Christmas Child has no place in residence


As a Change Project for their Commerce 351 Leadership class, a group of students decided to pitch the idea that dons and students in residences participate in Operation Christmas Child, a worldwide project run by Samaritan’s Purse, a self-described “nondenominational evangelical Christian organization.”

Participation in Operation Christmas Child involves filling shoeboxes with gifts such as toys, stationery and hygiene products, which will then be delivered to children in another part of the world where Samaritan’s Purse does missionary work. Along with the gifts, a booklet about Jesus Christ and Christmas is distributed with the boxes.

On the Samaritan’s Purse website, Operation Christmas Child is described as an “opportunity for people of all ages to be involved in a simple, hands-on missions project while focusing on the true meaning of Christmas—Jesus Christ, God’s greatest gift.” The letter that was sent by the students to Residence Life should have made it clear that Operation Christmas Child is a religiously affiliated project. While the terms “Christmas” and “Samaritan’s Purse” already have religious implications, the letter should have better outlined exactly what religious ties the project has. Not all Queen’s students are comfortable supporting an evangelical organization.

That said, when approached with the idea of participating, Residence Life had to only take a look at the Samaritan’s Purse website to see that Operation Christmas Child is an evangelical project. With this in mind, they should have refrained from advertising and facilitating the program, perhaps instead opting to look into a non-religious organization with similar aims.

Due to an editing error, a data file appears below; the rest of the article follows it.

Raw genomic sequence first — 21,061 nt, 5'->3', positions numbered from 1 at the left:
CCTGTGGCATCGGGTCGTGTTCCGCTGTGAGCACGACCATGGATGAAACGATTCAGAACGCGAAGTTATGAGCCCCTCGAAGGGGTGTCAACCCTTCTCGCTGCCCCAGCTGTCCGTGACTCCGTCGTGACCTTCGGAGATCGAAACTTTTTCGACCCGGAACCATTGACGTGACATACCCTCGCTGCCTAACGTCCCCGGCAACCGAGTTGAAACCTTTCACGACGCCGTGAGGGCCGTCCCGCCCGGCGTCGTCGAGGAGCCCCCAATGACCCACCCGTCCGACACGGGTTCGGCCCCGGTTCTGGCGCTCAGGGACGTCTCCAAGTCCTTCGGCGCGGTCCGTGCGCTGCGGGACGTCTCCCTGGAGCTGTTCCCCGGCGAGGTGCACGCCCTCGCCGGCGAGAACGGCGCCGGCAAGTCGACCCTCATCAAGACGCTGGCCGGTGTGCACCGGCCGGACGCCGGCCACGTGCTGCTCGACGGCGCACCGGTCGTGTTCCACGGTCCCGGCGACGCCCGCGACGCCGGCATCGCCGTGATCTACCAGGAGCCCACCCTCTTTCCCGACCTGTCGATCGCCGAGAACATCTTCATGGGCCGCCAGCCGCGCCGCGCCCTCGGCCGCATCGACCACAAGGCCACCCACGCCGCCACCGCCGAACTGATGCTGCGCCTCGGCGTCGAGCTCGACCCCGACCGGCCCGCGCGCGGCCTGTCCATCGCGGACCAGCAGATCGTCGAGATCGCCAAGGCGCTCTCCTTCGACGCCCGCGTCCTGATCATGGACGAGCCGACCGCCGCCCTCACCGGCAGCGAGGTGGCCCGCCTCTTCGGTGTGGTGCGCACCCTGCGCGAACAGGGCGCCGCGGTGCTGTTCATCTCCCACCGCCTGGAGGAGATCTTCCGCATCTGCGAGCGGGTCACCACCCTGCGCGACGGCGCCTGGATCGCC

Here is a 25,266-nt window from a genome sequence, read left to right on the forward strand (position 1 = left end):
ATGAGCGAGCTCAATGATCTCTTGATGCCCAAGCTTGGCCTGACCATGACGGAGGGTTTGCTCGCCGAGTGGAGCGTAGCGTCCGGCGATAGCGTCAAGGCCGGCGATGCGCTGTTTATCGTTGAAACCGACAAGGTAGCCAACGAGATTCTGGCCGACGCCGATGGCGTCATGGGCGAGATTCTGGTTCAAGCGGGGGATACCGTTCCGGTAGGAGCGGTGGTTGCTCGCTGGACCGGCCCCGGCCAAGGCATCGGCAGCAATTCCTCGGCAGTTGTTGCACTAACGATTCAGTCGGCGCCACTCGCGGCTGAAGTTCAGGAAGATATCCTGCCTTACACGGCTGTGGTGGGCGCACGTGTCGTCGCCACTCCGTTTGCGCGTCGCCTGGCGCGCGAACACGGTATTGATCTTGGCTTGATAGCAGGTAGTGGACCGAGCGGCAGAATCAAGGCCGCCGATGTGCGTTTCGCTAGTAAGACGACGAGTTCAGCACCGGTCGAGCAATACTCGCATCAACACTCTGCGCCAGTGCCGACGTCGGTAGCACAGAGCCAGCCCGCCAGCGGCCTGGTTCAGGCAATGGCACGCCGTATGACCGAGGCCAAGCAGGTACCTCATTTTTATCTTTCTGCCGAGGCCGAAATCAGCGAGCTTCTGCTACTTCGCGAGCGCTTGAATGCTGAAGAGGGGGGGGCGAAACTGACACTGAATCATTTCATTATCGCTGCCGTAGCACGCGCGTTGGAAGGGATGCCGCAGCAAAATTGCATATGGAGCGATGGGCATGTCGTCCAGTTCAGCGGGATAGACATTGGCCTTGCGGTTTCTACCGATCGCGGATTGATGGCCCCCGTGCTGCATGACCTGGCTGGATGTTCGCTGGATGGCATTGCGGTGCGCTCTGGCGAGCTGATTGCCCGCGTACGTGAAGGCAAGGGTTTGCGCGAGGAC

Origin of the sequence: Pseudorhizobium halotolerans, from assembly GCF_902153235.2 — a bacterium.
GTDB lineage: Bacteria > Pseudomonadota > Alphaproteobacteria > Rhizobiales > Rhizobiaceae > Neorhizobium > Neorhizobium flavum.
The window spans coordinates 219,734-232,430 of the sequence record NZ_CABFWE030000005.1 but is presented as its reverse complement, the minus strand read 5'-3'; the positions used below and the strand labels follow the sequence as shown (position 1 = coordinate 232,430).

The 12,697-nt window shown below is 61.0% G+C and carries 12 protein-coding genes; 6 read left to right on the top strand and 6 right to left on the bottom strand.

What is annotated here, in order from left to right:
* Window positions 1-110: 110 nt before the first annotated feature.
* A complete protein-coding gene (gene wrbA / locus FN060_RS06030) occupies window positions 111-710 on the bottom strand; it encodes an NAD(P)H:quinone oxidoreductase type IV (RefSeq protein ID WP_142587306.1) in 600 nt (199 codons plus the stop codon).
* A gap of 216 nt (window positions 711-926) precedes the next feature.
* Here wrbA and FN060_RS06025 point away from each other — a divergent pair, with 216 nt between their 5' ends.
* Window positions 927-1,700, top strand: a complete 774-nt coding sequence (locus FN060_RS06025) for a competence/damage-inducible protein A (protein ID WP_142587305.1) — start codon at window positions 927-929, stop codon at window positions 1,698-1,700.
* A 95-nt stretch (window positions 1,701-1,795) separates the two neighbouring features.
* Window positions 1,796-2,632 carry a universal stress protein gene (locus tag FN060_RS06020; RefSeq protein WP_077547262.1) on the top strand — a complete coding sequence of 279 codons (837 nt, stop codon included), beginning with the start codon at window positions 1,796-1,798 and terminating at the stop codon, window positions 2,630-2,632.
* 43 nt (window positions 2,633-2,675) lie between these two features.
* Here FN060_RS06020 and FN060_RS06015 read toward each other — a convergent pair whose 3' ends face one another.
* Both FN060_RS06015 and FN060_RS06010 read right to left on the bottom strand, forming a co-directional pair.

Participating in Operation Christmas Child in residence was ultimately a decision made by the dons. Students in residence should not feel obligated to participate in a project they fundamentally disagree with, which they may if their dons are promoting it. A non-religiously affiliated organization like Residence Life should not be involved with Operation Christmas Child and should have instead followed the lead of the Limestone District School Board in suggesting that groups better suited, like local churches, should take on the project. The AMS has also declined to run the project this year because of its religious implications.

In the letter sent to Residence Life, the students involved should have done a better job of properly representing the sentiments as well as intentions of Operation Christmas Child. They should have clearly outlined the fact that the project is part of the larger Samaritan’s Purse, an evangelical Christian group. Interestingly, due to low participation numbers, the students have had to organize another Change Project in support of Tree of Life, a Kingston charity for which volunteers purchase gifts for needy local children. Tree of Life is a good example that many children can benefit from a helping hand at Christmas, and they can be helped through organizations other than Operation Christmas Child.

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